In 2017, researchers revisited the idea of storing information in DNA, but this time by using the DNA of a living cell (a bacterium). In order to achieve this, researchers used the CRISPR-Cas microbial immune system, which normally holds the genetic information of invading viruses to achieve adaptive immunity. Incredibly, by manipulating this system, it was possible to not only encode the pixel values of black and white images into the genomes of living bacteria, but also to retrieve the original images by decoding the DNA. 

Given that certain bacterial cells can survive nuclear explosions, very high temperatures and prolonged exposure to radiation, data storage in living organisms could one day be more secure than current non-living methods! 


A new way of reversing atherosclerosis

Atherosclerosis is the process by which blood vessels harden and narrow due to the formation of fatty deposits (called plaques), and is the causative agent of many cardiovascular diseases (CVDs). Lifestyle changes and new drugs have reduced mortality, but globally close to 18 million people die each year due to CVDs. In the UK alone, seven million people are living with CVDs, costing the NHS almost £9 billion a year.

Atherosclerosis is linked to insulin resistance, as insulin receptor signalling is impaired in the condition. The enzyme PTP1B is the major negative regulator of the insulin receptor, and is of interest to scientists aiming to reverse the disease.

In 2017, researchers showed how trodusquemine, an inhibitor of PTP1B, reduced weight gain and adiposity in mice, findings which were also supported by previous research. These outcomes were accompanied by improved glucose homeostasis, reduced formation of atherosclerotic plaques and a reduction in circulating total cholesterol and triglycerides.

Human trials are being conducted to study the effects of trodusquemine, but the results have not yet been published. I’m looking forward to learning whether this compound works as effectively in human patients as it seems to do in our rodent friends!


A step towards creating an artificial womb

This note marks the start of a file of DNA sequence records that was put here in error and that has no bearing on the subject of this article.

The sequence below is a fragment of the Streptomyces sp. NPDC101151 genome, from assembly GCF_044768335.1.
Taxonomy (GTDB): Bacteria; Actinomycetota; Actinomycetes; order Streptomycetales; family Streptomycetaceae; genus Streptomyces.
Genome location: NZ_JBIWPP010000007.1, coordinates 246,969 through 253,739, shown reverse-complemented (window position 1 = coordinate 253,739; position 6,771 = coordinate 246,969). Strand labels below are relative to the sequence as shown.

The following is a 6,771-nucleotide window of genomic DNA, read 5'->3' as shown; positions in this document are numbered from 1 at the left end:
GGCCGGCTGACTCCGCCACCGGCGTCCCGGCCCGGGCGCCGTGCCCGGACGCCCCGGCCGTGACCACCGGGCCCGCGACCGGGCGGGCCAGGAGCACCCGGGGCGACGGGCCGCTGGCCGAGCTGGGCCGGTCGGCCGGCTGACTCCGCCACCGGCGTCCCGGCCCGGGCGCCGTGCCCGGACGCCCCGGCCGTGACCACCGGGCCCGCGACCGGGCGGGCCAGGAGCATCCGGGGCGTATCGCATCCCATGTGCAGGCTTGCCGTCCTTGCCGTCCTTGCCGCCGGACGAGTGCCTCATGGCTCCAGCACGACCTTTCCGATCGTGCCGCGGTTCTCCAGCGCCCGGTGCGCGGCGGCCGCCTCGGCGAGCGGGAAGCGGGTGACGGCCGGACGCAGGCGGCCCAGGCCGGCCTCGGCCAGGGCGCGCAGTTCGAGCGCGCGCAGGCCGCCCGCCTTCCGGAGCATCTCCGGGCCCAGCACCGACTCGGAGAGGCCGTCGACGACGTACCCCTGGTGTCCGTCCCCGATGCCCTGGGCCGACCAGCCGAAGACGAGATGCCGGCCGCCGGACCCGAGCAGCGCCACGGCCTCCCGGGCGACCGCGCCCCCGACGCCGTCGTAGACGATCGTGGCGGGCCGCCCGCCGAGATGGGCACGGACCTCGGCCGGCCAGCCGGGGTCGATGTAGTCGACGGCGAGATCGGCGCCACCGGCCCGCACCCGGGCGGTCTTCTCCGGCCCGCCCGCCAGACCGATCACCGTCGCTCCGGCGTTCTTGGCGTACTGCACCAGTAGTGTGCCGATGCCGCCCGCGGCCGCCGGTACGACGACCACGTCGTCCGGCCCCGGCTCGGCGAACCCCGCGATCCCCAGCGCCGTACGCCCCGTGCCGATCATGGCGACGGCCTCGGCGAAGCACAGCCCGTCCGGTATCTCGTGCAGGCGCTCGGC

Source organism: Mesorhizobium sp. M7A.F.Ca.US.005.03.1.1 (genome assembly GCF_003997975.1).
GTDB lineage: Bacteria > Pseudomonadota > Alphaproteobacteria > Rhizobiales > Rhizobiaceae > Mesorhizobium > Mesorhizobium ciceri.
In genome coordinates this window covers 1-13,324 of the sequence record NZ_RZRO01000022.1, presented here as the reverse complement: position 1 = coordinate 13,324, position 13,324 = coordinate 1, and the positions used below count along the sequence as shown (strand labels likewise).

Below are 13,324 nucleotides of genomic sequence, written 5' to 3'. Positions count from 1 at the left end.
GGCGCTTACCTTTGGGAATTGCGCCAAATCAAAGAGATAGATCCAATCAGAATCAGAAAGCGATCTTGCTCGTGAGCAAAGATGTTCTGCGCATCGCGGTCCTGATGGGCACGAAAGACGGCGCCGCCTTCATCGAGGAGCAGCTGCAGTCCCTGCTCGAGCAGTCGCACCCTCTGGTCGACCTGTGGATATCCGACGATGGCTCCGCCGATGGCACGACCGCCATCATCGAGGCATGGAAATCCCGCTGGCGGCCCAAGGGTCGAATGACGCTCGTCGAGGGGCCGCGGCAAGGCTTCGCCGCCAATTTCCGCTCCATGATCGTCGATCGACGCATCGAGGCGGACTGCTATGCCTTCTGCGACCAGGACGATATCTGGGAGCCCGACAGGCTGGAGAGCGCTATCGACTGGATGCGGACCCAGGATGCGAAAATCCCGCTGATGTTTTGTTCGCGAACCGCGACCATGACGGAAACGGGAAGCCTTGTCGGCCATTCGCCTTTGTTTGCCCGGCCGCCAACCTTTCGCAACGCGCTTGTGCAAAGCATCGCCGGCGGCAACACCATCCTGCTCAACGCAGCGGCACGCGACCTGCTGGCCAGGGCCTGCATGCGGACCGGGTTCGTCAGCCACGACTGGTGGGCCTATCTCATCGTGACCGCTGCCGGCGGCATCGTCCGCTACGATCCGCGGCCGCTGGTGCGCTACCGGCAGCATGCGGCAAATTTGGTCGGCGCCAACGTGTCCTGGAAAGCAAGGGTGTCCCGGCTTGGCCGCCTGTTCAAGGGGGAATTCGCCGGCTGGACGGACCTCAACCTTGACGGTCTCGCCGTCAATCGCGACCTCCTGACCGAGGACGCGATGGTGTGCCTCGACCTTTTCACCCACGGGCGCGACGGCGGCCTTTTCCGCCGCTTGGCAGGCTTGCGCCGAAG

Considering premature birth is one of the leading causes of infant morbidity and mortality in the developed world, it is no surprise that artificial wombs have been of interest for centuries. One of the major hurdles is developing a functioning artificial placenta—an organ which is essential for the foetus to receive oxygen and nutrients. 

A research team in Philadelphia, USA, took big strides towards making the artificial womb a reality in 2017, by announcing that it had developed a womb that was able to sustain a premature lamb for up to four weeks. The group developed a system made up of three core components: a pumpless arteriovenous circuit for blood flow driven by the foetal heart; a closed fluid environment (dubbed a ‘biobag’) with continuous amniotic fluid exchange; and a new technique of umbilical vascular access (via inserting cannulas to connect the foetus to the external circuit). This allowed researchers to support the extremely premature lamb for weeks, without any apparent negative effects on its development.

This technology—if and when it becomes applicable to humans—might one day improve the quality of care and survival rates of premature infants. In addition, it could also support deliberate early delivery in cases where it is necessary to perform surgery, as surgeons may have the option to treat the foetus while it is cared for in the ‘biobag’. 


What scientific discoveries will we unearth in 2018?

These five discoveries are just a handful of the many exciting advances seen in the life sciences in 2017, and I am looking forward to seeing what 2018 will bring. Has your company helped develop a new life science innovation? Contact us now to discover how life science marketing can support your goals in 2018.